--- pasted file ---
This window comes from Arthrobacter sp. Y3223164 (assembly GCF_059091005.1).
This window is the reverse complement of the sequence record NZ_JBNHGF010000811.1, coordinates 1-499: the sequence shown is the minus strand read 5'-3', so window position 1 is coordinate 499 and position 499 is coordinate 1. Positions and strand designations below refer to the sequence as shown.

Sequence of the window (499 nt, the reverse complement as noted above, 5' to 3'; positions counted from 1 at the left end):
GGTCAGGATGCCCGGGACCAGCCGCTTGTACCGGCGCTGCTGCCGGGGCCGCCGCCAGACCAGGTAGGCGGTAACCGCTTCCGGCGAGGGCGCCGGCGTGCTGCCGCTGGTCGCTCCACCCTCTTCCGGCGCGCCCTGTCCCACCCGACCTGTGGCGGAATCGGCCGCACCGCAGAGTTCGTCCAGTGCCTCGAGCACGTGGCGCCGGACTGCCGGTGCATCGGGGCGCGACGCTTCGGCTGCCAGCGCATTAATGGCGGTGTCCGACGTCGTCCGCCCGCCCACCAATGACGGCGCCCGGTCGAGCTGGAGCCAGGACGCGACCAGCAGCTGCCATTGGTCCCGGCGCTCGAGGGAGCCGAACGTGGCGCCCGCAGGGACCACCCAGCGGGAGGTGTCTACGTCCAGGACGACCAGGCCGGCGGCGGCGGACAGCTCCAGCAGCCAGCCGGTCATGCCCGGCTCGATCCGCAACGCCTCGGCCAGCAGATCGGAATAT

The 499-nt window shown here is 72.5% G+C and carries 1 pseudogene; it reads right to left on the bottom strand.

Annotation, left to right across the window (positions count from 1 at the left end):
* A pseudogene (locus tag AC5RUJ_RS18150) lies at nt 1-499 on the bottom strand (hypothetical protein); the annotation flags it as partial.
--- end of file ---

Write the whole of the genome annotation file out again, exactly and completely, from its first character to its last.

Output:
This window comes from Arthrobacter sp. Y3223164 (assembly GCF_059091005.1).
This window is the reverse complement of the sequence record NZ_JBNHGF010000811.1, coordinates 1-499: the sequence shown is the minus strand read 5'-3', so window position 1 is coordinate 499 and position 499 is coordinate 1. Positions and strand designations below refer to the sequence as shown.

Sequence of the window (499 nt, the reverse complement as noted above, 5' to 3'; positions counted from 1 at the left end):
GGTCAGGATGCCCGGGACCAGCCGCTTGTACCGGCGCTGCTGCCGGGGCCGCCGCCAGACCAGGTAGGCGGTAACCGCTTCCGGCGAGGGCGCCGGCGTGCTGCCGCTGGTCGCTCCACCCTCTTCCGGCGCGCCCTGTCCCACCCGACCTGTGGCGGAATCGGCCGCACCGCAGAGTTCGTCCAGTGCCTCGAGCACGTGGCGCCGGACTGCCGGTGCATCGGGGCGCGACGCTTCGGCTGCCAGCGCATTAATGGCGGTGTCCGACGTCGTCCGCCCGCCCACCAATGACGGCGCCCGGTCGAGCTGGAGCCAGGACGCGACCAGCAGCTGCCATTGGTCCCGGCGCTCGAGGGAGCCGAACGTGGCGCCCGCAGGGACCACCCAGCGGGAGGTGTCTACGTCCAGGACGACCAGGCCGGCGGCGGCGGACAGCTCCAGCAGCCAGCCGGTCATGCCCGGCTCGATCCGCAACGCCTCGGCCAGCAGATCGGAATAT

The 499-nt window shown here is 72.5% G+C and carries 1 pseudogene; it reads right to left on the bottom strand.

Annotation, left to right across the window (positions count from 1 at the left end):
* A pseudogene (locus tag AC5RUJ_RS18150) lies at nt 1-499 on the bottom strand (hypothetical protein); the annotation flags it as partial.